It's been a while since I've blogged because, well, I've been having a very hard time emotionally.  I have never really mourned for a person; I've missed people who have died, but while I would miss them, I knew they were in heaven because they have all been Christians.  Well, now I feel as if I am in mourning, not for a person, but for a place.  I have said good-bye to Oregon, and it is very likely that I will never live there again.  I probably won't even visit Oregon again (or at least that is how I feel). 
I am not yearning to go back to Oregon.  But I do miss it.  I miss the place, as well as the people.  Oregon really felt like home to me, like no place ever has before.  I felt as if I belonged there.  I could easily see living the rest of my life there.  So, I feel as if I am mourning the death of a dear friend, because I really miss everything about living in Oregon.
You are probably thinking, waa waa waa, get over it already.  You may be right.  But here's the thing: I am not yearning to go back.  I'm not pining for the place or the people.  I miss them.  To me, it is as if my life in Oregon has died, and I will never get it back.  I am not longing for my life in Oregon back, because that will never happen (even if, by some miracle, we move back, things will have changed).  I just miss it.  Plain and simple.  And it has been very hard on me.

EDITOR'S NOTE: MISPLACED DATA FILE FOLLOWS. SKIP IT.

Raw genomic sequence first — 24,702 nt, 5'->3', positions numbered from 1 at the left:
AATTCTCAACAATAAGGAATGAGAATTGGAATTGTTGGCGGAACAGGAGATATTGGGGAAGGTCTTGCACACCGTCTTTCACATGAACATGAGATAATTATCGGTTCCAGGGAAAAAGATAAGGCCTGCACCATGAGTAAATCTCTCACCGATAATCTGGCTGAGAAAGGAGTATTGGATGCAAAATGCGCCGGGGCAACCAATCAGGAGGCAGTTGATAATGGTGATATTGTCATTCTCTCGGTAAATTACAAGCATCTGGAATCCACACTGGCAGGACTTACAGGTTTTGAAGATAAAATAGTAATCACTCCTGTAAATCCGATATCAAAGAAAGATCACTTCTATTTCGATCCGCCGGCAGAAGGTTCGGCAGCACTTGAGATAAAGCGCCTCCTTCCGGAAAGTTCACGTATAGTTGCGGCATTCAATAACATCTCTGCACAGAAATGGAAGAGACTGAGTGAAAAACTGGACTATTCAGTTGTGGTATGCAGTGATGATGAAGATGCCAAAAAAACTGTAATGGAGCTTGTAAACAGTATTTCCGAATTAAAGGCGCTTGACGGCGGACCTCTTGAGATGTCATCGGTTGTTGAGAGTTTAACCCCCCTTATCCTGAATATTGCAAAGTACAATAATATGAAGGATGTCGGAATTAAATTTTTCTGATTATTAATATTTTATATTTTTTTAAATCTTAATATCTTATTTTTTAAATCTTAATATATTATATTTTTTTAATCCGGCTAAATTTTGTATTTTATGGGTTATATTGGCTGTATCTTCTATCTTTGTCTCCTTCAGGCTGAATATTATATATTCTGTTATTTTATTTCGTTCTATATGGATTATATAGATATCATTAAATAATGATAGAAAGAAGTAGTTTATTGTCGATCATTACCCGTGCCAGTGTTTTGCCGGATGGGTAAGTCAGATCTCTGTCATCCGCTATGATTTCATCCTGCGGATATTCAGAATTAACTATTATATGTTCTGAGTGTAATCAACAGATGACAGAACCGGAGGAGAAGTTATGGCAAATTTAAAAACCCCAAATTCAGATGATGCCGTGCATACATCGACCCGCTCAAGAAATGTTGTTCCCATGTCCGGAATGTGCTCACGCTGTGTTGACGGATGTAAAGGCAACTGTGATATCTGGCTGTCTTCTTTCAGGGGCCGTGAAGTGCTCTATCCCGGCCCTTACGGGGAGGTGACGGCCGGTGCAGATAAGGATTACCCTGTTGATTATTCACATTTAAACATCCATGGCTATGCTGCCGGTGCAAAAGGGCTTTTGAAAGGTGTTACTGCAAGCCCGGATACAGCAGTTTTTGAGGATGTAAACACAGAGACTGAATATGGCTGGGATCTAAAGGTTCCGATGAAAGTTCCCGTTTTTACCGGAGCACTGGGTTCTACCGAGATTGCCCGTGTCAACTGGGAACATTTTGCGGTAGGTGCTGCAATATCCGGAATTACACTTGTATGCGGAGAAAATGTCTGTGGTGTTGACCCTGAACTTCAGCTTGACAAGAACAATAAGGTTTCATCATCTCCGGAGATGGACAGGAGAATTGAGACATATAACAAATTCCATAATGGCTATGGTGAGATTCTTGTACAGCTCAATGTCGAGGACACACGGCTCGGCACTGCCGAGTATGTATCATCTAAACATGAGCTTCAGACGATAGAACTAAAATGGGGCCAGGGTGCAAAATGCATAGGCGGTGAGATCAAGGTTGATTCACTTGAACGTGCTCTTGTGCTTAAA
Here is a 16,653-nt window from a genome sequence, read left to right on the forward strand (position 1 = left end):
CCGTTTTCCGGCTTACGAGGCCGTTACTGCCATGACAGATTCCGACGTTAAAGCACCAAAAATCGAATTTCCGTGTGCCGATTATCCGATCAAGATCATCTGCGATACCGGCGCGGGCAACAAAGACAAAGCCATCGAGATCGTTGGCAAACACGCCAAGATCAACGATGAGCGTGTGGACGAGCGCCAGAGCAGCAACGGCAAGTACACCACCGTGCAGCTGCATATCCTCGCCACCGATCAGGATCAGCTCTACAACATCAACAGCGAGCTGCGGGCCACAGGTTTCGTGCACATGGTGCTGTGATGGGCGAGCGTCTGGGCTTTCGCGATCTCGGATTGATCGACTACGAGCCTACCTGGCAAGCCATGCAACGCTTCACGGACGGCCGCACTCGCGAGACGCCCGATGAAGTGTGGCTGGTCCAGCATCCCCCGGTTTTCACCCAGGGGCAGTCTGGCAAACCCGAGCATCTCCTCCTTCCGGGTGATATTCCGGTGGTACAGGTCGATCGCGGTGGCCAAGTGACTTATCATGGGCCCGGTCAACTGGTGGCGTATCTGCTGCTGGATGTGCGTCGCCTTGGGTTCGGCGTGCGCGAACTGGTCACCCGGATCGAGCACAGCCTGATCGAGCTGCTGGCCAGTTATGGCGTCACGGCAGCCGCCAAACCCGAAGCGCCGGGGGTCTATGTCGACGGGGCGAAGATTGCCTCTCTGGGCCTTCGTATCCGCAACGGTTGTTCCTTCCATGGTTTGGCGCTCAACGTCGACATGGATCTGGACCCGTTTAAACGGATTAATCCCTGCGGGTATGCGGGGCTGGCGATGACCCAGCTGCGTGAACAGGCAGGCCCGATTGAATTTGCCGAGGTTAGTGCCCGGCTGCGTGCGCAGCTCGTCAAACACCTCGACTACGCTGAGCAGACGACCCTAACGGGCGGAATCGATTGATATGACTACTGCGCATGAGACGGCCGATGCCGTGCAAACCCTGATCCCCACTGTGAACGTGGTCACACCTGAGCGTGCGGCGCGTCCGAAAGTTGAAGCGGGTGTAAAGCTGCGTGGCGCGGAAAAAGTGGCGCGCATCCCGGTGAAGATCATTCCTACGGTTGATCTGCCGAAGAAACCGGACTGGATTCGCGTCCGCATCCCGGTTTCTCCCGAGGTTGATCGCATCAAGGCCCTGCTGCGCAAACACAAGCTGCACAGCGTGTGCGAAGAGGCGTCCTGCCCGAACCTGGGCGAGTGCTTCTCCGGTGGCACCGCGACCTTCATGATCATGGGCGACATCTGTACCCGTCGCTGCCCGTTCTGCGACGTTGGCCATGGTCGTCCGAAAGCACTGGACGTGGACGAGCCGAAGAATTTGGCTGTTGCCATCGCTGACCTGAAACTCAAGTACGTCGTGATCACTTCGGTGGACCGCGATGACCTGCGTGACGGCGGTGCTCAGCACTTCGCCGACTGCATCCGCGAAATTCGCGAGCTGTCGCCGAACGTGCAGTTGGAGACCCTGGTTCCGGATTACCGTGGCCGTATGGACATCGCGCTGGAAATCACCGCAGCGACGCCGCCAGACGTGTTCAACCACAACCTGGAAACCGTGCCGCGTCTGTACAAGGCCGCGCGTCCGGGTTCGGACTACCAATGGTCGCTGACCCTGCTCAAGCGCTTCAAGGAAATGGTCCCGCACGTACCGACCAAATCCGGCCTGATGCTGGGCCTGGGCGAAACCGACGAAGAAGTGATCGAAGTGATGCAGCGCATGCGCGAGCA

I am having a hard time trying to make our new area feel like home.  The church we have decided on does not yet feel like a home church to me.  Always before, when I was looking for a new church, I found one that felt like "home."  This time I haven't had that "home" feeling.  I am determined to invest myself in the church, though, and give it a real chance.
I have had a hard time making connections with other women because 1) we moved unexpectedly after I had already started putting roots down and making connections and 2) the second move was at the beginning of summer when there were no activities going on and it was too hot to go outside to meet our neighbors or other moms at the playground.
All of this, on top of the stresses and sleep deprivation of having a new baby along with a 3- and a 5-year-old have made me an emotional wreck.  I am not proud of that, and it is embarrassing to admit.  But that is why I haven't blogged in a while.
So, now I'm back.  See you in a few days with my next post.